Eelco Schattorie: More success, not immediate ones, should be the goal

Probably one of the most enigmatic personalities to have graced the Hero Indian Super League (Hero ISL) and Indian football stage, Eelco Schattorie has been a fan-favourite during his time at NorthEast United FC and then at Kerala Blasters FC. The Dutchman recently joined Anant Tyagi in the third edition of Let’s Football Live for a candid chat and addressed several topics like his time in India, the road ahead for Indian football, his future, Sahal Abdul Samad and more.

Here are some of the highlights from the session.

Eelco’s Indian adventure

Looking back at his journey in India till now, Schattorie reminisced, “In 2013, I arrived in India for the first time. Will Koevermans was the India national team head coach back then. I got a call from an agent asking if I was interested in working in India. I talked to Koevermans, whom I knew, and I found out about Indian football. It was a sleeping giant and I wanted to get a foot in. I joined Prayag United in November and finished third in the I-League. Due to certain circumstances I had to leave. Two years later, I joined East Bengal but it wasn’t quite the right time. The club was going through some issues and I left after three months.”

“Then Avram Grant came to NorthEast United FC and I joined him there in 2017. Next season, he left the club and I took over as head coach. We reached the semis and then I came to Kerala,” he added.

The Kerala season

Hero ISL 2019-20 wasn’t quite the most memorable one for the Dutchman. Having joined the Blasters after a fantastic season which saw him guide the Highlanders to their first Hero ISL semi-finals in the 2018-19 season, a similar feat, at the minimum, was expected of Schattorie with the Kochi-based outfit last term. Things, however, didn’t quite turn out according to plans as Kerala fell short and finished seventh despite playing some attractive football. Looking back, he noted, “I had a very positive conversation with the management before I joined and was eager to get started. I didn’t have complete control over the recruitment and it could have been stronger but that wasn’t a big problem.”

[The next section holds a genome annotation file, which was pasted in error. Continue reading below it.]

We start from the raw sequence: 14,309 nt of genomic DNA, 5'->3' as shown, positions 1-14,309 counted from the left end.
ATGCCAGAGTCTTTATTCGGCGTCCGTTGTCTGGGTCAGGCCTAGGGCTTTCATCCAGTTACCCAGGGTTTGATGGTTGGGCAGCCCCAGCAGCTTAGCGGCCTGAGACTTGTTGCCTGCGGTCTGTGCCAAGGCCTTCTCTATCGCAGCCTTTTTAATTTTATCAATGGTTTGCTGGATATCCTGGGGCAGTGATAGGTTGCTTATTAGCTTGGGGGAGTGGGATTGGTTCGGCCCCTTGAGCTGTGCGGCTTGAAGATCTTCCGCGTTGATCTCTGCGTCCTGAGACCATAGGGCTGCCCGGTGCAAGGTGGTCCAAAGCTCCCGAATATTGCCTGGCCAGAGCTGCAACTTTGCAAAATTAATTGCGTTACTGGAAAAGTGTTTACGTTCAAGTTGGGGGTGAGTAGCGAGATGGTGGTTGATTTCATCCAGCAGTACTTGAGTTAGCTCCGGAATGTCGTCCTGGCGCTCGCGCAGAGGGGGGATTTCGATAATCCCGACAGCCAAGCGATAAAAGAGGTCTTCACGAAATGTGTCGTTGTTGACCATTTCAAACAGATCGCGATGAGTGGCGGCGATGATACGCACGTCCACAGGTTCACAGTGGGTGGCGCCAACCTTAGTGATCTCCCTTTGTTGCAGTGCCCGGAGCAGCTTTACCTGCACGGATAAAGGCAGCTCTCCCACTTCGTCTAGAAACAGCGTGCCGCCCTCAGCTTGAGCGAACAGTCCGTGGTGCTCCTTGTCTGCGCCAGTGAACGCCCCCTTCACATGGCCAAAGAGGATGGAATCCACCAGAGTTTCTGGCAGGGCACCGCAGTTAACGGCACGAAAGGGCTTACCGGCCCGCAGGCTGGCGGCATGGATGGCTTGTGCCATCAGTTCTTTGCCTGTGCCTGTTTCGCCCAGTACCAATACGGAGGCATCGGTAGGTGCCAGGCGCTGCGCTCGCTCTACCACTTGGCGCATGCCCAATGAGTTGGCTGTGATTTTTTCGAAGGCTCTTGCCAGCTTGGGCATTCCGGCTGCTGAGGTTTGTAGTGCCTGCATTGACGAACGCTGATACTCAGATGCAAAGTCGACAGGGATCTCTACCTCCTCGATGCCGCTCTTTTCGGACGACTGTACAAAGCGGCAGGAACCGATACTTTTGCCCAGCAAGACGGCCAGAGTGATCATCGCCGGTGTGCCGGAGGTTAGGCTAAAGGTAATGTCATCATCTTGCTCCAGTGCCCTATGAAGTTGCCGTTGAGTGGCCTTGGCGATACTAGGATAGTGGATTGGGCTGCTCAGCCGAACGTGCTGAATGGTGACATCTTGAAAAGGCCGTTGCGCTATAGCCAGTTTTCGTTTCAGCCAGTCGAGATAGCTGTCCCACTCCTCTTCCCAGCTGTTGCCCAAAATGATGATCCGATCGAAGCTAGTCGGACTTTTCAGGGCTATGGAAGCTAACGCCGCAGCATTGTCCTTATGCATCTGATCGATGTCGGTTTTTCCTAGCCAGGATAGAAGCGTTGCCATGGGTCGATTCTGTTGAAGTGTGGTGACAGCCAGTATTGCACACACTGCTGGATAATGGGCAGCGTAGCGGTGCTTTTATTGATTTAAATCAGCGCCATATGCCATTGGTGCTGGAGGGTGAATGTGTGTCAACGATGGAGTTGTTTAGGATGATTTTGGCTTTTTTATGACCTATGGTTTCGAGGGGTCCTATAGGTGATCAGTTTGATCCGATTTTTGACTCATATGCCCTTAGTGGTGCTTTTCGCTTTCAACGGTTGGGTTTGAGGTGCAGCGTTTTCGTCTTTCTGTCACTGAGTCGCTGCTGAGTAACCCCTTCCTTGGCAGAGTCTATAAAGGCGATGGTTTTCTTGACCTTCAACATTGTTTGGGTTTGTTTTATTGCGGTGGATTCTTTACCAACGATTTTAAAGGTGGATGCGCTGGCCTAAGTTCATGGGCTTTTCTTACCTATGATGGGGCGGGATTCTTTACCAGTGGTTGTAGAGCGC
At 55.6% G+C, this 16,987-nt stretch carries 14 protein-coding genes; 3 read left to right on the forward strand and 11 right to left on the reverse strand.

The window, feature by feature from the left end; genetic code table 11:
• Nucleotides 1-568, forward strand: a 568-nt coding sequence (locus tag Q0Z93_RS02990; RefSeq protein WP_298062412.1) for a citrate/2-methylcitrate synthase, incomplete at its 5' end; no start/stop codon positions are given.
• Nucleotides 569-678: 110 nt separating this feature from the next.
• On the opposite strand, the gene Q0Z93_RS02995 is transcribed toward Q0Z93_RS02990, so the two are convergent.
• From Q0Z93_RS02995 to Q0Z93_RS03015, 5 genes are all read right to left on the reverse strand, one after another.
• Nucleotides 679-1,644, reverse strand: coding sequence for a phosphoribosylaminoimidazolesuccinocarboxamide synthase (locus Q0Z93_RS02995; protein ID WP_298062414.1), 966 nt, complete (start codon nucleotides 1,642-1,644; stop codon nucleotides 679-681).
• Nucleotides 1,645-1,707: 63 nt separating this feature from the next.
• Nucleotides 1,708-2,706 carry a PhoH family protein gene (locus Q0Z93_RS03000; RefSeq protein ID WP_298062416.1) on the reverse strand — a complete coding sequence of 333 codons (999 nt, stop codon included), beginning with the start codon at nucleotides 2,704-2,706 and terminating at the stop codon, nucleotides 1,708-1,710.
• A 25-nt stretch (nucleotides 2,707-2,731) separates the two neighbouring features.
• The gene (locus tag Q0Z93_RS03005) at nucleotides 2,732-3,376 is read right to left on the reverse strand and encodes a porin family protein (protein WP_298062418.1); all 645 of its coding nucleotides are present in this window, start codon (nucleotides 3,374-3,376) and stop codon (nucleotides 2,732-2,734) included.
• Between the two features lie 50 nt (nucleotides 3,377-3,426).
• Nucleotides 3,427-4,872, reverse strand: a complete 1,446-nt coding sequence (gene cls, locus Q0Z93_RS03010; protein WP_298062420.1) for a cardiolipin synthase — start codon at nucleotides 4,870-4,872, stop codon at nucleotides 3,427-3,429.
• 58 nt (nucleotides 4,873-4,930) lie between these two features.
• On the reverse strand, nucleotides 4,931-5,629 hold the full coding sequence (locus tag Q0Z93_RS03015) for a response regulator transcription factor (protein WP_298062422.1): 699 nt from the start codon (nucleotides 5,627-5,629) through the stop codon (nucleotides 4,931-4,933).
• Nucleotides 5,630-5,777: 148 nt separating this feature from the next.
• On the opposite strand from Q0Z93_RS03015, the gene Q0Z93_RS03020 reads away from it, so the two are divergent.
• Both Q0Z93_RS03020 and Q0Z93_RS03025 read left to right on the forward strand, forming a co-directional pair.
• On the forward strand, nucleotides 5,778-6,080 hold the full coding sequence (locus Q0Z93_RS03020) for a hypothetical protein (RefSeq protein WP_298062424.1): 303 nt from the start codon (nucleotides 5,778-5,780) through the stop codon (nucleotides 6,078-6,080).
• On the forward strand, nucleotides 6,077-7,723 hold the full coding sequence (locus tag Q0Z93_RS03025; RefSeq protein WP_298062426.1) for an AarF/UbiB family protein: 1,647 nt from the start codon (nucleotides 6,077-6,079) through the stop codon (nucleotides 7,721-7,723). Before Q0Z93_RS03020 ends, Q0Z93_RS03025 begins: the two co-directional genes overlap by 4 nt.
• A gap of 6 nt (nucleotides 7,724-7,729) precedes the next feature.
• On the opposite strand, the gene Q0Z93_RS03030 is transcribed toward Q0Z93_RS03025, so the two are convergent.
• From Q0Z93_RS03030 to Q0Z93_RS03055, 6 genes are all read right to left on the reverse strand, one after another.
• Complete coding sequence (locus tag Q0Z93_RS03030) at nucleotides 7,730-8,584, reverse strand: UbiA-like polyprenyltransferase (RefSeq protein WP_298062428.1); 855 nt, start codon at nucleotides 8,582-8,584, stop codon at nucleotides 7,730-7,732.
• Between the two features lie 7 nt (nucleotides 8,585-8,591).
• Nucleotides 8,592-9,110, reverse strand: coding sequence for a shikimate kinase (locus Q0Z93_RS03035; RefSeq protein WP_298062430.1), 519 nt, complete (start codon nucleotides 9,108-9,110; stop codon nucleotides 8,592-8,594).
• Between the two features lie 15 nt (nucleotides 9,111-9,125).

“With the team we had, we should have qualified for the semis if everyone stayed fit. But honestly, we lacked the consistency. In the end, I take responsibility for the fact that we didn’t succeed. But there were external things at play as well. Our pre-season was poor and it was a big blow to our plans. Also, there were several injuries. I haven’t seen so many injuries in a season in my 25 years of coaching. We played 17 matches with different starting line-ups,” he further illustrated.

Future at Kerala

Asked about his future at Kerala, Schattorie opted to remain coy and stated, “I know the answer. But the club hasn’t given it out. It’s up to the club to announce that.”

On Sahal Abdul Samad

 Under Schattorie, the Hero ISL 2018-19 Emerging Player of the League, Sahal Abdul Samad, was restricted to only 792 minutes of gametime in the 2019-20 season. The Dutchman’s relationship with the youngster has often been the topic of speculations on social media. Addressing the same, Schattorie provided his reasoning for his limited use of the 23-year-old. “I have seen people joking that Eelco Schattorie has a big mouth and promised to make Sahal the best midfielder in India but couldn’t. I want to reiterate that If I have the time, I can make him the best midfielder in India. I understand what talent means. When grooming a young boy transitioning from junior to senior football, the first thing you have to do is instill the winning mentality. He plays with intuition, is very creative but when you are in a system, you have to perform a particular role to help the team win.”